Medal of Honor citation: Daniel Fernandez

Continuing the 20th Century Recipients theme, this month featuring those of the US Army, we move on to Vietnam and a fellow who gave his absolute all for the benefit of his comrades.

                “Greater love hath no one than this…”

 

Make the most of your day!

 

RJL

 

http://www.agifusa.org/files/agif/DANIEL%20FERNANDEZ.jpg

 

DANIEL FERNANDEZ

Rank and organization: Specialist Fourth Class, U.S. Army, Company C, 1st Battalion, 5th Infantry (Mechanized) 25th Infantry Division. Place and date: Cu Chi, Hau Nghia Province, Republic of Vietnam, 18 February 1966. Entered service at: Albuquerque, N. Mex. Born: 30 June 1944, Albuquerque, N. Mex. G.O. No.: 21, 26 April 1967.

Citation:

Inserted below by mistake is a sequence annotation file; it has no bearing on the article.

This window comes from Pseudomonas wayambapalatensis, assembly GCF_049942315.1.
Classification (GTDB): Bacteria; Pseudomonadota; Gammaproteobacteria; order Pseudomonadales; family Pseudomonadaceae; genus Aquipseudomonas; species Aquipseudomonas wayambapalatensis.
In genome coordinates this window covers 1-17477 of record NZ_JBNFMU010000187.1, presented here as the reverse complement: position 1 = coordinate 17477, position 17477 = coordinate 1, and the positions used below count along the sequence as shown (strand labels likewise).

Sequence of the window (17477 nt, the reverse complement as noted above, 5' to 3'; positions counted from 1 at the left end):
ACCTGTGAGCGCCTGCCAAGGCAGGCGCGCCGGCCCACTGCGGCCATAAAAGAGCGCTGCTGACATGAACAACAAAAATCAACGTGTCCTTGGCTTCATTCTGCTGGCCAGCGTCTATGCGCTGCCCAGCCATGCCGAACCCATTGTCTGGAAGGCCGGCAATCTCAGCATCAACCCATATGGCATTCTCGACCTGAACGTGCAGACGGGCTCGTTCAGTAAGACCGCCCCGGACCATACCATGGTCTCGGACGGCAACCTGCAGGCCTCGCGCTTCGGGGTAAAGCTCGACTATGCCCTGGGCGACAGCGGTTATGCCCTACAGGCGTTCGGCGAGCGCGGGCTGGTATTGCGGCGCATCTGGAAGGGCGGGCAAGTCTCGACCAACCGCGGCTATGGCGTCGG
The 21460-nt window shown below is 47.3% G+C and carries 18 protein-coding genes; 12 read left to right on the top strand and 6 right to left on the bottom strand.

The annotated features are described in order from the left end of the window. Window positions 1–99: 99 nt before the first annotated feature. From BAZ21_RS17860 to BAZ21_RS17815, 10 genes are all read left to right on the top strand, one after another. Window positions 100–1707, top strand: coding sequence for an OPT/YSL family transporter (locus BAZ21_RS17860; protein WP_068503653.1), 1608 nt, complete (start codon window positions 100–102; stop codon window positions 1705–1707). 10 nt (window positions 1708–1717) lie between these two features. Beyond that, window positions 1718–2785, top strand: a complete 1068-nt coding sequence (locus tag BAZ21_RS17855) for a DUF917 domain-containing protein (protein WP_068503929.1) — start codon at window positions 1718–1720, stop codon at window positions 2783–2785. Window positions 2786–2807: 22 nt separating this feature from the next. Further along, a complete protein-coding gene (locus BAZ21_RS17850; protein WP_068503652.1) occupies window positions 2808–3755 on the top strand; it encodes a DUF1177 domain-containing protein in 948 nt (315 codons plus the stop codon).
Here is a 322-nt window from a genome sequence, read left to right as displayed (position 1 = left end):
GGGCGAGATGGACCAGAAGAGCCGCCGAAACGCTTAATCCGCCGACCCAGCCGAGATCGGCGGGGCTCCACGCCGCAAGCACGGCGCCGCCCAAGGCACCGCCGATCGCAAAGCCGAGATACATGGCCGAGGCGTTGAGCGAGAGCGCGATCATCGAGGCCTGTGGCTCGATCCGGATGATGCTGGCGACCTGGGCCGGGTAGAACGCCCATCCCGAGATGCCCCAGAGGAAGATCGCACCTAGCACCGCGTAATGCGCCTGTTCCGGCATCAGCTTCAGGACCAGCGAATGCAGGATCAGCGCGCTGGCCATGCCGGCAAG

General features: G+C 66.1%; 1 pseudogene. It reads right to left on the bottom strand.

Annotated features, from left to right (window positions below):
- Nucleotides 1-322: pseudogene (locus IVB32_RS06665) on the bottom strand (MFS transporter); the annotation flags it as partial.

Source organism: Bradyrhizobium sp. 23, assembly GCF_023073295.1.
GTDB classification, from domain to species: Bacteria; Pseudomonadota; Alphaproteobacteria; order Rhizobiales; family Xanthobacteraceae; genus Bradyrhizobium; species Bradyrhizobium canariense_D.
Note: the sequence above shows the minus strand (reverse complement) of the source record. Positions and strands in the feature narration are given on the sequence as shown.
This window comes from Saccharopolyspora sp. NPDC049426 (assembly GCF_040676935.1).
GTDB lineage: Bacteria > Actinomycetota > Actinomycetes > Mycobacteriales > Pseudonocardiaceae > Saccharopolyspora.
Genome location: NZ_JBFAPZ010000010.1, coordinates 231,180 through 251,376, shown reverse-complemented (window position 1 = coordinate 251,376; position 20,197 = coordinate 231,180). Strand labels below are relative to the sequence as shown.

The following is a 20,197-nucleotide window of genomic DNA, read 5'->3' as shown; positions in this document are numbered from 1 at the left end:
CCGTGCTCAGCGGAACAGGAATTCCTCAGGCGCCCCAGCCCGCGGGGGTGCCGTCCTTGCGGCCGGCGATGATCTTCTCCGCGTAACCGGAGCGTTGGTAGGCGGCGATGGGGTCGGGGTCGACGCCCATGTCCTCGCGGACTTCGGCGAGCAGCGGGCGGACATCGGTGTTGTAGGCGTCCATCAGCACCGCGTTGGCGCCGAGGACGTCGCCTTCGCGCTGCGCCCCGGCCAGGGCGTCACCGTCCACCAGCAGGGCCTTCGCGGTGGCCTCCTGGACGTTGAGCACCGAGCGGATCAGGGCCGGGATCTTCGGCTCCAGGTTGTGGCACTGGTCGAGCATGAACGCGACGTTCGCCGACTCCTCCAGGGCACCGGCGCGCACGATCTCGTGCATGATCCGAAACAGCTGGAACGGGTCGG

For conspicuous gallantry and intrepidity at the risk of his life above and beyond the call of duty. Sp4c. Fernandez demonstrated indomitable courage when the patrol was ambushed by a Viet Cong rifle company and driven back by the intense enemy automatic weapons fire before it could evacuate an American soldier who had been wounded in the Viet Cong attack. Sp4c. Fernandez, a sergeant and 2 other volunteers immediately fought their way through devastating fire and exploding grenades to reach the fallen soldier. Upon reaching their fallen comrade the sergeant was struck in the knee by machinegun fire and immobilized. Sp4c. Fernandez took charge, rallied the left flank of his patrol and began to assist in the recovery of the wounded sergeant. While first aid was being administered to the wounded man, a sudden increase in the accuracy and intensity of enemy fire forced the volunteer group to take cover. As they did, an enemy grenade landed in the midst of the group, although some men did not see it. Realizing there was no time for the wounded sergeant or the other men to protect themselves from the grenade blast, Sp4c. Fernandez vaulted over the wounded sergeant and threw himself on the grenade as it exploded, saving the lives of his 4 comrades at the sacrifice of his life. Sp4c. Fernandez’ profound concern for his fellow soldiers, at the risk of his life above and beyond the call of duty are in the highest traditions of the U.S. Army and reflect great credit upon himself and the Armed Forces of his country.

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